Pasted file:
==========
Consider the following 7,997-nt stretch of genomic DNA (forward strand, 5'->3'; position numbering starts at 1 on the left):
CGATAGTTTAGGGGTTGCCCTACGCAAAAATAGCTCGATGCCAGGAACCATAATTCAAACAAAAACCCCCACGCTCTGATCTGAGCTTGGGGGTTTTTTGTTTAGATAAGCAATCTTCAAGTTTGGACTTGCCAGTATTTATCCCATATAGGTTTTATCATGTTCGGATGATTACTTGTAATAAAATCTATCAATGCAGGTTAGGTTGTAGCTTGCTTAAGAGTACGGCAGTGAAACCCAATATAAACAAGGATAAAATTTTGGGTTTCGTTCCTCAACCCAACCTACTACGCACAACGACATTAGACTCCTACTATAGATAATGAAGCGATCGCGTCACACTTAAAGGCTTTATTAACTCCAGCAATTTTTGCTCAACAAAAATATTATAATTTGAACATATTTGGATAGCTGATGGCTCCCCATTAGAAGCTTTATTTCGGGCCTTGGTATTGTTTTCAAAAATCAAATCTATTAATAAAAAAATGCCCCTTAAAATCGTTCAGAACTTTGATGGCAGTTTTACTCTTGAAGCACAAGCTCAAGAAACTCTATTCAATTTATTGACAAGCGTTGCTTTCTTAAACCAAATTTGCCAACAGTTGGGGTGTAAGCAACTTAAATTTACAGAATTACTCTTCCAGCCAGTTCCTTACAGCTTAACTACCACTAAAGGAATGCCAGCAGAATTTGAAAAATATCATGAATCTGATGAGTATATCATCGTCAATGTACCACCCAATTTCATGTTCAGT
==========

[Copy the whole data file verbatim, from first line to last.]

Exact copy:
Consider the following 7,997-nt stretch of genomic DNA (forward strand, 5'->3'; position numbering starts at 1 on the left):
CGATAGTTTAGGGGTTGCCCTACGCAAAAATAGCTCGATGCCAGGAACCATAATTCAAACAAAAACCCCCACGCTCTGATCTGAGCTTGGGGGTTTTTTGTTTAGATAAGCAATCTTCAAGTTTGGACTTGCCAGTATTTATCCCATATAGGTTTTATCATGTTCGGATGATTACTTGTAATAAAATCTATCAATGCAGGTTAGGTTGTAGCTTGCTTAAGAGTACGGCAGTGAAACCCAATATAAACAAGGATAAAATTTTGGGTTTCGTTCCTCAACCCAACCTACTACGCACAACGACATTAGACTCCTACTATAGATAATGAAGCGATCGCGTCACACTTAAAGGCTTTATTAACTCCAGCAATTTTTGCTCAACAAAAATATTATAATTTGAACATATTTGGATAGCTGATGGCTCCCCATTAGAAGCTTTATTTCGGGCCTTGGTATTGTTTTCAAAAATCAAATCTATTAATAAAAAAATGCCCCTTAAAATCGTTCAGAACTTTGATGGCAGTTTTACTCTTGAAGCACAAGCTCAAGAAACTCTATTCAATTTATTGACAAGCGTTGCTTTCTTAAACCAAATTTGCCAACAGTTGGGGTGTAAGCAACTTAAATTTACAGAATTACTCTTCCAGCCAGTTCCTTACAGCTTAACTACCACTAAAGGAATGCCAGCAGAATTTGAAAAATATCATGAATCTGATGAGTATATCATCGTCAATGTACCACCCAATTTCATGTTCAGT